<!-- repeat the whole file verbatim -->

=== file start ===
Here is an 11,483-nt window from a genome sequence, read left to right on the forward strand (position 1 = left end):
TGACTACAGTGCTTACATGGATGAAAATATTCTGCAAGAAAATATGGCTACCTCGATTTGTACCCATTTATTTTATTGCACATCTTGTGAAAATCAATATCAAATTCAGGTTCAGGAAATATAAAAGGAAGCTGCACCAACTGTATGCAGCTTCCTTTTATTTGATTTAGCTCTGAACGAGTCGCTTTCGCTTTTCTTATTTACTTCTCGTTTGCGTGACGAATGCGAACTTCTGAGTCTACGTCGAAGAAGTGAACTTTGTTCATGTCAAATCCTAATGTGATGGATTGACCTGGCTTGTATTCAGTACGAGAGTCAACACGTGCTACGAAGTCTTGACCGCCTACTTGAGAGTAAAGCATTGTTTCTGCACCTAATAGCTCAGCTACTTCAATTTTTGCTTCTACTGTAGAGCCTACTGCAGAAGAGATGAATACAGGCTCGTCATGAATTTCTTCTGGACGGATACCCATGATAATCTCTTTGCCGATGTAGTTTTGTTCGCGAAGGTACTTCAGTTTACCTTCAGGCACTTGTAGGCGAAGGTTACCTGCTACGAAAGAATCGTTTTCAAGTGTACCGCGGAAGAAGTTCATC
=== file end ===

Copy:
Here is an 11,483-nt window from a genome sequence, read left to right on the forward strand (position 1 = left end):
TGACTACAGTGCTTACATGGATGAAAATATTCTGCAAGAAAATATGGCTACCTCGATTTGTACCCATTTATTTTATTGCACATCTTGTGAAAATCAATATCAAATTCAGGTTCAGGAAATATAAAAGGAAGCTGCACCAACTGTATGCAGCTTCCTTTTATTTGATTTAGCTCTGAACGAGTCGCTTTCGCTTTTCTTATTTACTTCTCGTTTGCGTGACGAATGCGAACTTCTGAGTCTACGTCGAAGAAGTGAACTTTGTTCATGTCAAATCCTAATGTGATGGATTGACCTGGCTTGTATTCAGTACGAGAGTCAACACGTGCTACGAAGTCTTGACCGCCTACTTGAGAGTAAAGCATTGTTTCTGCACCTAATAGCTCAGCTACTTCAATTTTTGCTTCTACTGTAGAGCCTACTGCAGAAGAGATGAATACAGGCTCGTCATGAATTTCTTCTGGACGGATACCCATGATAATCTCTTTGCCGATGTAGTTTTGTTCGCGAAGGTACTTCAGTTTACCTTCAGGCACTTGTAGGCGAAGGTTACCTGCTACGAAAGAATCGTTTTCAAGTGTACCGCGGAAGAAGTTCATC